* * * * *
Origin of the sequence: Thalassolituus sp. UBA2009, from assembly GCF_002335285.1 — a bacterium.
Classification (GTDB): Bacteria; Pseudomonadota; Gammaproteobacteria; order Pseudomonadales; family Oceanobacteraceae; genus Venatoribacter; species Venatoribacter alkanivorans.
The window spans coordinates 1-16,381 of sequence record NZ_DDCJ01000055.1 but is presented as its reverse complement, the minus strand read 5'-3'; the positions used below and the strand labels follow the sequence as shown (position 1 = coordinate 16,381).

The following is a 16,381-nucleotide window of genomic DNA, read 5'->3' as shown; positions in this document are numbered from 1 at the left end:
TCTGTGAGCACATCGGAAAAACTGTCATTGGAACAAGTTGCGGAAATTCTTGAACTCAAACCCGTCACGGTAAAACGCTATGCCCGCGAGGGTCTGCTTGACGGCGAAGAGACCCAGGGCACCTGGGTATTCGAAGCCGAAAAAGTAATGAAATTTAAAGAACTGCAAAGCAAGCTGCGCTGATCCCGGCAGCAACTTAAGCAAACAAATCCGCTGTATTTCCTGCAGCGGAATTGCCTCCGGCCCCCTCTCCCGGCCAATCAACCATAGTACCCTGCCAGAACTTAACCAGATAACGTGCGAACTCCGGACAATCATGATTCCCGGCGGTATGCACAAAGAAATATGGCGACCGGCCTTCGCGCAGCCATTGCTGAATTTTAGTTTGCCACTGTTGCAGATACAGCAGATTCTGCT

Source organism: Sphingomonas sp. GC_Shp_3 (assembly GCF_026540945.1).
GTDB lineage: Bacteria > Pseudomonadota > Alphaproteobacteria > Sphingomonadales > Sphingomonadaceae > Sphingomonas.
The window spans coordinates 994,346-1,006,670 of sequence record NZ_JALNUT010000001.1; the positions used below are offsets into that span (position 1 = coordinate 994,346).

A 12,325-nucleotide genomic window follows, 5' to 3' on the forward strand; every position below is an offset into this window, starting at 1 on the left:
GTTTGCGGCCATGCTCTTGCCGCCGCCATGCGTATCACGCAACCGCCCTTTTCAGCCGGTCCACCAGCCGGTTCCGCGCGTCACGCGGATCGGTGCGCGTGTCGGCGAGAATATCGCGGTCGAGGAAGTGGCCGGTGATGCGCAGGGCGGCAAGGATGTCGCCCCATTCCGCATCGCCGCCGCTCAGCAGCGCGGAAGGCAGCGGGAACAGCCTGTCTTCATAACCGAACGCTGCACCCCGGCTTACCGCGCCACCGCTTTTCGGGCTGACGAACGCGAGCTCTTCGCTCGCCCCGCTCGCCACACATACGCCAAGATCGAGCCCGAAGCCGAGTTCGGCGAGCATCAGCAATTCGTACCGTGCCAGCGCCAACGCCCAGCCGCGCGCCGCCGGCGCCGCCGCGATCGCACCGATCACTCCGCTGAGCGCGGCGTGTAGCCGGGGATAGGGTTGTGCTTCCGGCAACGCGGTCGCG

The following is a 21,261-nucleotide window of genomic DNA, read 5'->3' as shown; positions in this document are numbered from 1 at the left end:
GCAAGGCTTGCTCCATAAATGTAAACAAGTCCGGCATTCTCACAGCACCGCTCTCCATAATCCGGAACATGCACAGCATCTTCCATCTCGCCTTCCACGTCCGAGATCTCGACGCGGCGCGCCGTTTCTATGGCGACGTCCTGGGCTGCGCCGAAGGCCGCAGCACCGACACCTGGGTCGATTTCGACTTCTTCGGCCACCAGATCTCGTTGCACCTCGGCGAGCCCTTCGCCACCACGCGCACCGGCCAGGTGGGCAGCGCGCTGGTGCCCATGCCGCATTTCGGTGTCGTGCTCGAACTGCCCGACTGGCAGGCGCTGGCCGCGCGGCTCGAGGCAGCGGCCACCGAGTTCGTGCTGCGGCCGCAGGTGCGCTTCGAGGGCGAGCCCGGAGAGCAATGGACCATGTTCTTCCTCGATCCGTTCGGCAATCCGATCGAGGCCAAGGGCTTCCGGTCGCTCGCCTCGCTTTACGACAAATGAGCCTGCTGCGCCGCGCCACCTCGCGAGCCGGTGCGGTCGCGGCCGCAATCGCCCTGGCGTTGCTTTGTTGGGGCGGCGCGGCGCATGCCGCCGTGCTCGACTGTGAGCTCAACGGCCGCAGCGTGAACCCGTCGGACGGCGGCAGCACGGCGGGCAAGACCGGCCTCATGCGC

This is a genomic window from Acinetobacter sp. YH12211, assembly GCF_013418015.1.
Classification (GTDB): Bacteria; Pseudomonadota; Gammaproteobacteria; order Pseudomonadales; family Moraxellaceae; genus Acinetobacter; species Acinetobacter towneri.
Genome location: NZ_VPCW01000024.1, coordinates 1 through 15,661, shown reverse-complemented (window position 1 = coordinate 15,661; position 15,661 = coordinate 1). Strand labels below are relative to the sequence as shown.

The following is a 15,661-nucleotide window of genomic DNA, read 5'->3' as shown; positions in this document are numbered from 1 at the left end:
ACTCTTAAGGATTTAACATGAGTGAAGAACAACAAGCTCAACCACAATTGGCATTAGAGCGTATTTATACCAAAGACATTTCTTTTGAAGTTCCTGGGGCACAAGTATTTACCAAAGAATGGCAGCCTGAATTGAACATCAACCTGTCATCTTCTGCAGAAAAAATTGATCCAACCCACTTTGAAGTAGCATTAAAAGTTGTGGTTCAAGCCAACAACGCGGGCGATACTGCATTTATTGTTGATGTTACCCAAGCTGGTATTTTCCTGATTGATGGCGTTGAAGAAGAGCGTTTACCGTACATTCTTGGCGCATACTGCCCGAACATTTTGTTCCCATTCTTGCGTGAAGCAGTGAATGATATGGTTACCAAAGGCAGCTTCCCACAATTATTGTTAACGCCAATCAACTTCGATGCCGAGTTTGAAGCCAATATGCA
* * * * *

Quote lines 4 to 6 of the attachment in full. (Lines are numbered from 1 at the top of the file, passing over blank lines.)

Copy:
The following is a 16,381-nucleotide window of genomic DNA, read 5'->3' as shown; positions in this document are numbered from 1 at the left end:
TCTGTGAGCACATCGGAAAAACTGTCATTGGAACAAGTTGCGGAAATTCTTGAACTCAAACCCGTCACGGTAAAACGCTATGCCCGCGAGGGTCTGCTTGACGGCGAAGAGACCCAGGGCACCTGGGTATTCGAAGCCGAAAAAGTAATGAAATTTAAAGAACTGCAAAGCAAGCTGCGCTGATCCCGGCAGCAACTTAAGCAAACAAATCCGCTGTATTTCCTGCAGCGGAATTGCCTCCGGCCCCCTCTCCCGGCCAATCAACCATAGTACCCTGCCAGAACTTAACCAGATAACGTGCGAACTCCGGACAATCATGATTCCCGGCGGTATGCACAAAGAAATATGGCGACCGGCCTTCGCGCAGCCATTGCTGAATTTTAGTTTGCCACTGTTGCAGATACAGCAGATTCTGCT

Source organism: Sphingomonas sp. GC_Shp_3 (assembly GCF_026540945.1).